"One man's trash, is a wood duck's treasure," is atwist on a popular phrase--one that may be well deserved when describing Burden"William" Bookhart of Elloree, SC. After discovering that 17 acres ofhis cropland was too low and moist to grow crops, Bookhart enrolled his acreageinto the Wetlands Reserve Program (WRP), with the assistance of former NRCSDistrict Conservationist Bethel DuRant and current District ConservationistFrank Stephens of Orangeburg County. By installing a dike on his land, Bookhartcreated a natural wetland habitat for waterfowl and other wetland wildlife.
Bookhart Farms is an 1,800 acre farm that produces corn,soybean, wheat, oats, and cotton, and has been in the family for severalgenerations. Historically, the 17 acres Bookhart enrolled into WRP was alwayslow and wet. It was drained, however, in the 1950’s and 60’s, with hopes ofusing it for cropland. But, as the years passed, crops continued to fail, and in1999 the Bookhart’s decided to convert the land back to its original state."I've always been interested in wildlife and wetlands, and I wanted to seemy land enrolled in a program that would benefit wildlife," stated Bookhart.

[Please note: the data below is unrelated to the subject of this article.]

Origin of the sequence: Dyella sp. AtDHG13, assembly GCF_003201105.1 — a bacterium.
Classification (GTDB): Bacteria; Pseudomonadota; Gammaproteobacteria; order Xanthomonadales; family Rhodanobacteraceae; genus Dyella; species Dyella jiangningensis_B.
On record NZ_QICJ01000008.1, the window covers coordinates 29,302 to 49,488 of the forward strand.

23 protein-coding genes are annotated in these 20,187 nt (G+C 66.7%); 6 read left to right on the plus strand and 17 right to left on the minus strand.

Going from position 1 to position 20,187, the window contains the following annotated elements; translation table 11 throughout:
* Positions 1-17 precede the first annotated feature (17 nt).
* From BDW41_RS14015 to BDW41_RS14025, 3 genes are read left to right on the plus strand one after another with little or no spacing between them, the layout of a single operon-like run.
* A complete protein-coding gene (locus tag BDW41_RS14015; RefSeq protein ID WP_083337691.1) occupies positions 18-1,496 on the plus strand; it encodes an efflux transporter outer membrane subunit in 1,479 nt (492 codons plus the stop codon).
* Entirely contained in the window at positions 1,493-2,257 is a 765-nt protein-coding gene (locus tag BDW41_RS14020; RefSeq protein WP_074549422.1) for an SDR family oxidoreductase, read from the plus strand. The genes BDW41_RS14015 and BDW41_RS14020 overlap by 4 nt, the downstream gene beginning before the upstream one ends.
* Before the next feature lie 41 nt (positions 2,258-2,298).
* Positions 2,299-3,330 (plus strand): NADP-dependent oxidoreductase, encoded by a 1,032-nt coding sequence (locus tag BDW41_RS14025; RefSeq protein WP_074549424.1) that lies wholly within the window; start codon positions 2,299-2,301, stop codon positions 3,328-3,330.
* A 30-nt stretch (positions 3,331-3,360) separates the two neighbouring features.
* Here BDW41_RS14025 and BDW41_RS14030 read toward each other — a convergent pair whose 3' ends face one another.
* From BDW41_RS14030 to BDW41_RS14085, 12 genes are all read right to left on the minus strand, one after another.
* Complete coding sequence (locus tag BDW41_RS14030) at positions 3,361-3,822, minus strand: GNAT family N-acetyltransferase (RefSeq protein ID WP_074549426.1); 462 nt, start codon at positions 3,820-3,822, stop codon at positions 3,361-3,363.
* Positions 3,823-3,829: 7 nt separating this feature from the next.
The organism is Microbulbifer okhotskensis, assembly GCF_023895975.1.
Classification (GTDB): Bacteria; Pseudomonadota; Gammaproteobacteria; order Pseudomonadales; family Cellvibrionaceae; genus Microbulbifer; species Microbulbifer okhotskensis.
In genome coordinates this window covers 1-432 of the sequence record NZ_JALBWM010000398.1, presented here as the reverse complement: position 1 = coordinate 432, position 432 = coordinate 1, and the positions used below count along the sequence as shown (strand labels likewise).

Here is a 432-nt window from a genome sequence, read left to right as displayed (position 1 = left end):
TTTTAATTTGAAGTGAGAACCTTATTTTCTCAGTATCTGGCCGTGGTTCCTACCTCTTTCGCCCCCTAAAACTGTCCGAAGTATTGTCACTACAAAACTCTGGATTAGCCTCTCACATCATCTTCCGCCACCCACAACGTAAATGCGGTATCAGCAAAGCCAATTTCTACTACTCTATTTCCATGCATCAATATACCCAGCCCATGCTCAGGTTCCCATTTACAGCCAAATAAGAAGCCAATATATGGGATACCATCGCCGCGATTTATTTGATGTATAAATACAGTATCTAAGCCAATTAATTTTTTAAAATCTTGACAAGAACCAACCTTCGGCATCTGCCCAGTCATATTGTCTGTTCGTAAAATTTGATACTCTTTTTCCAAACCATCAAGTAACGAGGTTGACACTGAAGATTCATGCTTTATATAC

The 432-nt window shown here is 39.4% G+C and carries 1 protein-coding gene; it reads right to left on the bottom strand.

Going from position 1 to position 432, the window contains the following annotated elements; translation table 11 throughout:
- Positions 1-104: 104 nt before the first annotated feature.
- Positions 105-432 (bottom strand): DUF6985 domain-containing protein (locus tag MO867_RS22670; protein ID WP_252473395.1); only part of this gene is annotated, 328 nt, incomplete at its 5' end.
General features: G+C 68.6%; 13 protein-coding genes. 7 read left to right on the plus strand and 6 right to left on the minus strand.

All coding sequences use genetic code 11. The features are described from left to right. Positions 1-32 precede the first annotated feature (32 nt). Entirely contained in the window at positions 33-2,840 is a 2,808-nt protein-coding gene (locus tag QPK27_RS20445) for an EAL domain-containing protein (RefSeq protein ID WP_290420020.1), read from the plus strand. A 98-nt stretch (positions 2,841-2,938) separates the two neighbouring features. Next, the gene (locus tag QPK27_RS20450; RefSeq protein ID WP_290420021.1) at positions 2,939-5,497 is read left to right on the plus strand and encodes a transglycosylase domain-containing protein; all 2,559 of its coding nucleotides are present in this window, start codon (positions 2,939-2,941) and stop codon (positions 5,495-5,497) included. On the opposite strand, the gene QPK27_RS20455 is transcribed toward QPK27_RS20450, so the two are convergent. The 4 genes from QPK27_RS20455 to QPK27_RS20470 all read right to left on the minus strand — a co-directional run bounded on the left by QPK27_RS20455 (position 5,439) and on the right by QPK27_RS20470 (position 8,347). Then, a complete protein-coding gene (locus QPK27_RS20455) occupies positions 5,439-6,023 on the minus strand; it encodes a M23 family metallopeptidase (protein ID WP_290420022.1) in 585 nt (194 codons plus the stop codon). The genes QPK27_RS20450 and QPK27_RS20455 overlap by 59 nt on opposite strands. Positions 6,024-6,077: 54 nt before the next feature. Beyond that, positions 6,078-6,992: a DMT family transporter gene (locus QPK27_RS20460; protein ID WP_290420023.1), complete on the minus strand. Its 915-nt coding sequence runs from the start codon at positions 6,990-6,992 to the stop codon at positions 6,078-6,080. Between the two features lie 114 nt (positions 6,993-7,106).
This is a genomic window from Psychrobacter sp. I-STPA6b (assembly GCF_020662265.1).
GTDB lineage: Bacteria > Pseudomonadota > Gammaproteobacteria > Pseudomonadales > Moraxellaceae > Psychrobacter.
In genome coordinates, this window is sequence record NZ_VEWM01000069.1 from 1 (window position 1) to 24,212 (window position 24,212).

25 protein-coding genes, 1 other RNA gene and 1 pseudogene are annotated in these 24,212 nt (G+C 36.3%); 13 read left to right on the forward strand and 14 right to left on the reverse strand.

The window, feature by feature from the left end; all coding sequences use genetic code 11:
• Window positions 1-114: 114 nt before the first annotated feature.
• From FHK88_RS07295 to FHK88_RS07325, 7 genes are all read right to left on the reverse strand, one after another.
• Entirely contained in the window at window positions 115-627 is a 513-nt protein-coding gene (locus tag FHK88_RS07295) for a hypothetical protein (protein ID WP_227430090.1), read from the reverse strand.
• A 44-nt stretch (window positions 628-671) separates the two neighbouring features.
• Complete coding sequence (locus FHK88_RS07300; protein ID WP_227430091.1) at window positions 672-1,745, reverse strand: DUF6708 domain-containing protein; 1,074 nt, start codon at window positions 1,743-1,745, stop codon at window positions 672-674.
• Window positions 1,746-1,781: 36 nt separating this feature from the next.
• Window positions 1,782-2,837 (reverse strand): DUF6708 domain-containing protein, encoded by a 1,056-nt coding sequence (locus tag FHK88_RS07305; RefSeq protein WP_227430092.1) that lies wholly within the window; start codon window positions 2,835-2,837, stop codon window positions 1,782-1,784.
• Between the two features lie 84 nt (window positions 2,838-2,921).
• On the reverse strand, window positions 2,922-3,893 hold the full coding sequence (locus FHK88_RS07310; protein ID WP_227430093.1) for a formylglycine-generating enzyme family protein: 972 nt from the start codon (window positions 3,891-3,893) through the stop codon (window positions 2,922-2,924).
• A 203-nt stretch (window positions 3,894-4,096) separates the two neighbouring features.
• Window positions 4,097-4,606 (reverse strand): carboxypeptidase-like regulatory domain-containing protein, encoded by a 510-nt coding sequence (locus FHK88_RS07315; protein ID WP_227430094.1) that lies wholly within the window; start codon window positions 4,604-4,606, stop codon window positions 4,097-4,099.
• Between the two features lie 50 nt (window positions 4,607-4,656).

To convert the acreage back to a wetland, a 3-foot dike (anearthen structure stacked on top of the ground) was installed around the wetlandto hold the water. However, there is a 5-foot deep ditch surrounding the dike toprevent runoff from the wetland entering cropland or fields.
Previously, drought and hot summers prevented water andmoisture from staying in the wetland, but, water has now settled in the area.This newly created habitat attracts many species of wildlife and waterfowl,including great blue herrings, a woodstork, bald eagles, wood ducks, blue andgreen wing teals, snow geese and bull frogs. These animals feed on native grassand bull grass found in the wetland, as well as aquatic invertebrates thatdevelop in the water.
"WRP is a conservation effort to restore the wetlandsecosystem," explained Stephens. "Through William's strong conservationeffort, he has succeeded in providing a natural wetland habitat."
In the future, Bookhart hopes the wetland continues to supplya food source for wintering birds in search of a home. "I'm currentlylooking for more low, wet acreage to enroll in WRP," stated Bookhart.
"The program helps create a natural environment forwaterfowl and wildlife and I hope to see more farmers get involved."
For more information, contact the Orangeburg NRCS office at(803) 534-2409.